There's a charming piece up at Religion Dispatches, Buddha Mind, American Style where Louis Ruprecht, Jr. looks at the wisdom of American's oldest living man through the lens of Buddhism. I presume that America's oldest man, Walter Breuning is at least nominally a Christian. Ruprecht from observing his other writing probably is too. So it's curious to me how Buddhism is used to make sense of Breuning's philosophy of life.
The picture is a screen capture from a video of a question and answer session in 1977 where E. F. Schumacher responds to the question:
Do you believe that Buddhist economics will work in the West?Schumacher said that he might as well have called his book "Christian Economics" as "Buddhist Economics." I think he was being flip. His book "An economics of permanence/Buddhist economics" was published in 1975, and in 1974 his book "The age of plenty: A Christian view" was published. I haven't read either! I don't know what Schumacher's religious views were; he seems to me a humanist and ecologist. I think his attention to religious views was born out of his compassionate interest in people and his intention to fit economic decisions with religious ideas so that we might think with compassion (with passion) about economics.
It appears that Buddhism provided the easier fit for Schumacher as well as for Ruprecht than Christianity. Obviously trying to get into their heads as to why is a wildly speculative endeavor.
It doesn't seem so far fetched to imagine how to make story fit with Christianity. Perhaps Buddhism fits more easily because Buddhism doesn't require the transcendent mind and is compatible with immanent mind. There are various flavors of Creation Spirituality, and other attempts to create theologies compatible with immanent mind, but these notions often seem heretical to established religious order. Invoking Buddhism is a quick and dirty way of skirting around this theological problem.
E. F. Schumacher seems to have been a very kind-hearted man. It's something that he preferred to be interned in a British prison than to live under a Nazi regime at home. The notion within economics that labor is a commodity seems to have offended his sense of propriety. People are not the same and neither are their circumstances and an economics that doesn't take that into account seemed flawed. It's curious to me that his work in India would lead him to make this points about economics through Buddhism rather than though Hinduism, or even Marxist critique. Perhaps at least part of the reason to choose Buddhism was that the ideas were just familiar enough for recognition, but distant enough to avoid theological controversy.
Schumacher embraced an ecological view; a view that places change in focus. He was also a refugee from fascism, so knew firsthand that ideology necessarily has real world consequences. He knew that ideas matter. Schumacher embraced a scientific view which up-ended the traditional hierarchy with God at the top. There is a long history to Western science intertwined with the history of ideas.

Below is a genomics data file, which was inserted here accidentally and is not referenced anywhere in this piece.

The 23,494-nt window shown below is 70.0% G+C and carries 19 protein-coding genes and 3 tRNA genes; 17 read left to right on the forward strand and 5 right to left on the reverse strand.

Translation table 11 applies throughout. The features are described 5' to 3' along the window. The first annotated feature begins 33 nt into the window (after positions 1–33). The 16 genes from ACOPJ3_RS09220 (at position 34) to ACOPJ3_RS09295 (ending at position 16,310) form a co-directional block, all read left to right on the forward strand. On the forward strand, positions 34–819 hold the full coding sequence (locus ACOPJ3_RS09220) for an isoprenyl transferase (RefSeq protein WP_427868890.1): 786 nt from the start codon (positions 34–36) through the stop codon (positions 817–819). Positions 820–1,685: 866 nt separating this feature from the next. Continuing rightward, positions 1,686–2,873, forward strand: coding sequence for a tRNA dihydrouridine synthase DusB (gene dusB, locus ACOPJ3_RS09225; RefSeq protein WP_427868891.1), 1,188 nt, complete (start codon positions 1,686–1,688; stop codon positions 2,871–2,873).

I do not mean to suggest that E. F. Schumacher is the be all and end all of Buddhist economics. Certainly that isn't the case. Buddhist economic ideas are widespread, and not surprisingly many of the top scholars in this school of economics are Buddhists. Nevertheless Buddhist economics has an appeal to people outside Buddhism. Schumacher coined the term in 1955 and returned to and developed the idea in the years after. Casually searching I found a recent article in The Hindu Business Line, Give Buddhist economics a try. The essay that the author of that piece mentions collected in Schumacher's well-known book Small Is Beautiful can be found here.
Buddhism offers a way to critique modern materialism. That seems interesting and important, but it also seems a good idea to look in the Western traditions for critiques as well.
It's very commonly heard in the USA that our founding fathers intended this to be a Christian nation. When it's pointed out that many of the "founding fathers" were in fact deists, it seems mostly the point is glossed over as a distinction without a difference. In philosophy distinctions are quite important, which is one reason I have such a hard time getting a handle discovering broad outlines. Nevertheless, the Age of Enlightenment marks a boundary of great significance to the development of Western culture. From that Wikipedia article:
Historian Peter Gay asserts the Enlightenment broke through "the sacred circle," whose dogma had circumscribed thinking.It seems that mentioning this break is something we're afraid to do. We appear to imagine that not mentioning religion is a sort of tolerance of religion.
Buddhists are among the contributers to Buddhist economics. Certainly it makes sense to approach Buddhist economics from that perspective. But it also makes sense to get to the essential ideas, especially if Buddhist economics is used to critique other schools of economic thought. For Buddhist economics to be important in the West, the history of Western thought provides necessary context. In broad outlines the history of how we in the West have changed our minds about God ought not to be missed.